Your Guide to Baseball Infield Conditioner
A rainout is something that nobody wants. Spectators and players alike are totally fine with being drenched—it’s part of the fun—but when the rain impedes play, that’s another story. Infield conditioners are a field manager’s best friend for managing moisture on the field, whether it’s a light dew in the morning or a shower in the afternoon.
When it comes to infield conditioners, it’s important to select the right product for your needs. Before we get into that, though, we’ll answer these important questions:
- What does infield conditioner do?
- How do you condition a baseball field?
- How much infield conditioner do I need?
- What types of infield conditioners are there?
What does infield conditioner do?
Maintaining a pristine baseball field is an art that goes beyond turf. The infield is where most of the action (and traffic) happens, and its intricate composition demands similarly special care to keep it smooth and safe.
The main roles of infield conditioners include:
- Controlling moisture levels, which is critical for performance and safety. Infield conditioners absorb excess water, preventing puddles and ensuring a consistent playing surface.
- Mitigating compaction, by providing structural support and maintaining soil porosity. Heavy use and traffic lead to soil compaction, which negatively affects the field’s playability.
- Better playability, which translates to consistent ball bounce, improved traction, and reduced dust—factors that contribute to a more enjoyable and competitive game.
How do you condition a baseball field?
Now that we’ve covered why a well-conditioned infield is important, let’s dive into how to make it happen.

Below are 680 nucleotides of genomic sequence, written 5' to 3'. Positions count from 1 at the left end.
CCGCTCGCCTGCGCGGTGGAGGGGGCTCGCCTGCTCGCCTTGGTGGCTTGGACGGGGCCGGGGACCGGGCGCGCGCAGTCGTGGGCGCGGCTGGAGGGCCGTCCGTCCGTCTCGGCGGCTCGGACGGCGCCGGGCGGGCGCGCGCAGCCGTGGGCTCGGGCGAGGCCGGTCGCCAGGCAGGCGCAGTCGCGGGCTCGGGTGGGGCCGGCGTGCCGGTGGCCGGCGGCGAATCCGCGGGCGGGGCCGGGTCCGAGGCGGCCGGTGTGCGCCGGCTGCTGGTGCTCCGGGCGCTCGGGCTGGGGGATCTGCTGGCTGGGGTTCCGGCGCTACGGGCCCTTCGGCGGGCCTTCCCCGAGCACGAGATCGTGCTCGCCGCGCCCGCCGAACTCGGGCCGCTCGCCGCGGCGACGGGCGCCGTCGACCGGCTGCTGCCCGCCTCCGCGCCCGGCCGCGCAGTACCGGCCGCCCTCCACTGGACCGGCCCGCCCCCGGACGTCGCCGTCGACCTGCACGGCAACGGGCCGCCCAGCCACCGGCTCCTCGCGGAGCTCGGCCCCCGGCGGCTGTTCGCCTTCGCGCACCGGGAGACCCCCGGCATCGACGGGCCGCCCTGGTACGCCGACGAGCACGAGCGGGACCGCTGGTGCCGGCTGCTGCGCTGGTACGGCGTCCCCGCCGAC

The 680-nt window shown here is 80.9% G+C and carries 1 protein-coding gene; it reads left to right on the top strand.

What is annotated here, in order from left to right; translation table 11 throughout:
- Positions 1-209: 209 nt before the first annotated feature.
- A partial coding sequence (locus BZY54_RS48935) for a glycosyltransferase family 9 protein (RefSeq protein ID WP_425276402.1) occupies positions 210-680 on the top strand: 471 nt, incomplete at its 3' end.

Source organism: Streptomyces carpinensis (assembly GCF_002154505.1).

- Before going hands-on, take a close look at the current state of the infield. Identify areas with excess moisture, compacted soil, or uneven surfaces.
- Then, apply your chosen infield conditioner evenly across the infield. Application rates will vary depending on the type of conditioner used and the field’s specific needs (more on that in the next section).
- After application, use a drag mat to mix the conditioner into the infield soil. This will ensure even distribution (no uneven surfaces that can lead to a wipeout) and proper integration with the existing soil.
- Once it’s down and spread, regularly monitor the field’s condition and make adjustments as needed. Additional applications may be necessary due to weather conditions or heavy use, so make inspecting often a habit, especially before and after big weather events.
How much infield conditioner do I need?
The amount of infield conditioner required depends on factors like field size, conditioner type, and existing soil conditions. There’s really no one-size-fits-all answer, but generally speaking, a moderate application rate initially, followed by adjustments based on ongoing maintenance assessments, is a good way to go. You can always reach out to your rep for more info and helpful tips tailored to your field’s needs. Typically, you will need around ¼” depth of infield conditioner on your skinned infield, whatever the type. The goal is to create a top 1⁄4 inch that is managed to allow for cleat-in and cleat-out play.
What types of infield conditioners are there?
Calcined clay, made from a heated type of clay, has the ability to retain moisture while getting rid of excess water. It’s a great choice when dry conditions would otherwise make maintaining proper moisture levels difficult. Plus, the particles’ ability to bind together creates a stable and firm infield surface, preventing excessive dust. In terms of products, ATS 1000 and ATS 2000 are economical and effective calcined clay choices.
Granular soil conditioners/surfactants assist water in its journey into and through the profile of infield skins. In short, these products help field managers find the best balance between water movement and retention, helping the infield perform better for longer. A product like Precision Labs’ In-Flow is a time-tested, effective choice.
There are several other options to choose from, too:
- Diatomaceous earth, a porous sedimentary rock, absorbs moisture quickly.
- Crushed aggregate, consisting of crushed stones, gravel, and/or sand, is coarse and provides stability and durability.
Choosing Your Conditioner
Your choice is important. If you’re on the fence about selecting a product, reach out to your local rep. Since geography, weather conditions, and traffic (among other things) are important considerations, they can work with you to find the product that’s best for your field. Whether you’re looking to place a bulk order, are looking for advice and aren’t planning on buying, or are somewhere in between, we’ve got you covered.